Are retransmission fees inflating a bubble?

The economics of the TV business aren’t anywhere near as abstruse or opaque as the business of mortgage-backed structured finance. But the same sort of cockeyed incentives that inflated housing prices before that bubble burst sometimes seem to be at work in the TV business.

A TV Everywhere truce

To be sure, Time Warner Cable needed to avoid another CBS-like debacle. But Viacom, too, had incentive to avoid a protracted fight over carriage.

CBS changes channels

The CBS broadcast network is starting to behave much more like its sister premium cable network, Showtime.

Killing the golden pay-TV goose

The networks would rather continue selling rights to pay-TV providers on a market-by-market basis, as they do now, where they have most of the leverage, than risk facing a buyer with national market share.

A modest proposal for the next retransmission fight

Justice Department or Federal Trade Commission should treat the common practice of bundling low-rated networks like the Smithsonian Channel in with “must-carry” channels like CBS to achieve carriage fees and channel positions those low-rated networks would not command on their own as the illegal tying arrangement they clearly appear to be.

Bundles of joy

A report released by Needham & Co. senior entertainment and internet analyst Laura Martin argues not only that the current, multichannel pay-TV bundle is a good deal for consumers but that eliminating it by offering channels ala carte would be catastrophic for the TV ecosystem.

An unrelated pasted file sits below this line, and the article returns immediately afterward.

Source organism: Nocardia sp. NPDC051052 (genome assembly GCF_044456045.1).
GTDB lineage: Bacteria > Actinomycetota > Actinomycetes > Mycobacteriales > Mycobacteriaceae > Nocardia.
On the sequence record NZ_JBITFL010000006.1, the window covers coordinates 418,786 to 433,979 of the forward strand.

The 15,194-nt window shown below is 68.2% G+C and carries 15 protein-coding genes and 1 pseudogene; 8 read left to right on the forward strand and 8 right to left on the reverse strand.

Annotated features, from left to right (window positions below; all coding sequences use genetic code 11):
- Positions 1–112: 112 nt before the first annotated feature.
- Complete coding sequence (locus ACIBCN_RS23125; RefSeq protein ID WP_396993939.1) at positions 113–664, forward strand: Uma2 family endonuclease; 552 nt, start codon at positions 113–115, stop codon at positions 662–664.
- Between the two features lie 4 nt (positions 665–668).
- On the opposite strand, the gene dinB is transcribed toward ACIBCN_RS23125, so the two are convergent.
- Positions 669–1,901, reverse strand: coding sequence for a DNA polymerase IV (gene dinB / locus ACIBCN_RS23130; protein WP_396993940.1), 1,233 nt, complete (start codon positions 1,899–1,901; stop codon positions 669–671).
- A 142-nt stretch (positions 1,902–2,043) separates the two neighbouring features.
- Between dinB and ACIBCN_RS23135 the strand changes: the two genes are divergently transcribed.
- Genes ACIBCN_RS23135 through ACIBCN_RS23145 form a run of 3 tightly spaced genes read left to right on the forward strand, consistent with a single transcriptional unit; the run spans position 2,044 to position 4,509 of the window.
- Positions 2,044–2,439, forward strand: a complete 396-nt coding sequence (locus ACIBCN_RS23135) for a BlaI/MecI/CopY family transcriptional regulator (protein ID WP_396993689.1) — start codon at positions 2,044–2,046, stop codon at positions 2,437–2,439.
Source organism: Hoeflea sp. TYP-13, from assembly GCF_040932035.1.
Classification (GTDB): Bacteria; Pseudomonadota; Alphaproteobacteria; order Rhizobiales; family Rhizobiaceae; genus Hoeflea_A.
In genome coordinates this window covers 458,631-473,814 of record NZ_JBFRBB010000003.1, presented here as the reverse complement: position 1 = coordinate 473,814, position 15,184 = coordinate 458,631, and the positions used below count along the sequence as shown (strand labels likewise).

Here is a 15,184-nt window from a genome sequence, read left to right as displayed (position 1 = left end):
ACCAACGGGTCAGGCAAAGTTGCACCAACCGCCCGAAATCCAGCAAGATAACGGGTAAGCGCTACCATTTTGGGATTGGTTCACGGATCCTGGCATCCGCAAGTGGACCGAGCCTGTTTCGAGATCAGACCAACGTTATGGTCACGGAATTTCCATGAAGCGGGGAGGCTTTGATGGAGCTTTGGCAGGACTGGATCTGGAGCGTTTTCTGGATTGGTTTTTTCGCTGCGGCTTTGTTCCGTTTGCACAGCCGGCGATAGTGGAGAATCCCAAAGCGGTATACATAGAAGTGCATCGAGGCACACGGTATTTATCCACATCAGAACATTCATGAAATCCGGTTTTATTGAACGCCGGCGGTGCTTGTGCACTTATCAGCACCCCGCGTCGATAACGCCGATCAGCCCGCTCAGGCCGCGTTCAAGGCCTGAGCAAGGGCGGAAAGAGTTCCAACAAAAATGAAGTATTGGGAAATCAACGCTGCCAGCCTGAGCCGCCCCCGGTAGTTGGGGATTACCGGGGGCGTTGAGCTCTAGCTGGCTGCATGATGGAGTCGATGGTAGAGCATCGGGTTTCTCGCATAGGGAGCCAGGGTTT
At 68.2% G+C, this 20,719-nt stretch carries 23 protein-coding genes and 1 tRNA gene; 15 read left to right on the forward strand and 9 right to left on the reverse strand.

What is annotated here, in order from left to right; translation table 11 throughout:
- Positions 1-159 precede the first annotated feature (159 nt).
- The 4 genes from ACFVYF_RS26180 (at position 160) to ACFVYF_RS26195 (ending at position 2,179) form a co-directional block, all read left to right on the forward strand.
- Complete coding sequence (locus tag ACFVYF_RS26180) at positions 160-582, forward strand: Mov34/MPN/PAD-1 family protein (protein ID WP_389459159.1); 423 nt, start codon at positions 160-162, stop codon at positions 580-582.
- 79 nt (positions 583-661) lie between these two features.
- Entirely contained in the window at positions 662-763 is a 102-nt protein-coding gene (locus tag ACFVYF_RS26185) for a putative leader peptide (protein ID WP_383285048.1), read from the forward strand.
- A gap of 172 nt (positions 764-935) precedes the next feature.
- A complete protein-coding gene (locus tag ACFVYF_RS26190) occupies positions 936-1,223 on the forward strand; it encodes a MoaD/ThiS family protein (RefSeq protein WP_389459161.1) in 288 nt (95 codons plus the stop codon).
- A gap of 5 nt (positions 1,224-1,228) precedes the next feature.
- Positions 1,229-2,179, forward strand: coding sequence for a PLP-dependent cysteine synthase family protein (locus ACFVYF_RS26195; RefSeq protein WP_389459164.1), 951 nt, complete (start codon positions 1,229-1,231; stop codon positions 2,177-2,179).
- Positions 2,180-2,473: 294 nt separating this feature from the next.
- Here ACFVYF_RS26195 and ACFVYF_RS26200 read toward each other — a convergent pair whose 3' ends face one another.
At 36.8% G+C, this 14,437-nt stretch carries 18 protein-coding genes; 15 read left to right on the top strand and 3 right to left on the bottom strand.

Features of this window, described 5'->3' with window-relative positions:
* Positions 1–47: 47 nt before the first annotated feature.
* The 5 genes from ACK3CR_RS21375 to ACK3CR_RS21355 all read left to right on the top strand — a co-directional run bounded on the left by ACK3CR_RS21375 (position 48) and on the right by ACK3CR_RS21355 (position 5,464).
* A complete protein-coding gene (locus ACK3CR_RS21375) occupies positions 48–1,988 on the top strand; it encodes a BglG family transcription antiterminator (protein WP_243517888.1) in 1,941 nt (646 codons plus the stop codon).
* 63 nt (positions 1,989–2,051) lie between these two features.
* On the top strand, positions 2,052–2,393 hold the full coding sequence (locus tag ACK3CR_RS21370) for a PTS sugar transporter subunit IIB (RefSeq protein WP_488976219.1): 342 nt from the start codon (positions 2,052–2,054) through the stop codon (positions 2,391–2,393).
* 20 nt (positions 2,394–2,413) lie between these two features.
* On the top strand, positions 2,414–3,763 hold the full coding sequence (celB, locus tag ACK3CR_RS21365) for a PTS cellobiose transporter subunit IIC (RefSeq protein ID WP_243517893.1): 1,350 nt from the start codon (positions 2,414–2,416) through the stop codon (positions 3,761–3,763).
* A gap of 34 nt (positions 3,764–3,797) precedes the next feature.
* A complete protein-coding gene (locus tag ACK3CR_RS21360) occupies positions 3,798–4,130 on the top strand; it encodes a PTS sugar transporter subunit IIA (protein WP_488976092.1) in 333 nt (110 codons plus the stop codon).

OTT becoming more like pay-TV

Netflix has made no secret of its goal of becoming more like HBO by pushing into original series, but BTIG Research analyst Rich Greenfield detects signs that Netflix’s long-term strategy for aping premium cable may go beyond original productions.

Spoil sports: The coming showdown over TV sports

Over the last 20 months, national networks have agreed to spend $72 billion over the next decade for TV rights to professional and college sports, the Olympics, and other major sporting events, according to a study published by the Philadelphia Inquirer. Add in the commitments for local broadcast rights made by regional sports networks such as YES in New York and the total probably exceeds $100 billion.

NBC and the Olympics: Old ways still earn gold

Although the networks have complained in recent years about the high costs of rights for major sporting events, to say nothing of the impact those high costs have on the carriage fees the networks demand from pay-TV distributors, nothing in NBC’s experience with the London Games suggests its time to change that formula.

Today in Connected Consumer

SpongeBob’s long national nightmare is over. Viacom and DirecTV have struck a deal to return Nickelodeon and 25 other Viacom channels to the satellite-TV service, ending a nine day blackout that had caused pain all around. Hard to know who blinked until more details of the deal trickle out, but initial reports say DirecTV will pay Viacom at least $600 million a year, representing roughly a 20 percent increase over their previous deal. That’s a hefty bump but less than the 30 percent DirecTV had said Viacom was demanding. Nerves are apparently still raw, however, even with the networks back on the air. “The attention surrounding this unnecessary and ill-advised blackout by Viacom has accomplished one key thing: it serves notice to all media companies that bullying TV providers and their customers with blackouts won’t get them a better deal,” DirecTV executive VP Derek Chang said in a statement. That sounds more Cartman than SpongeBob.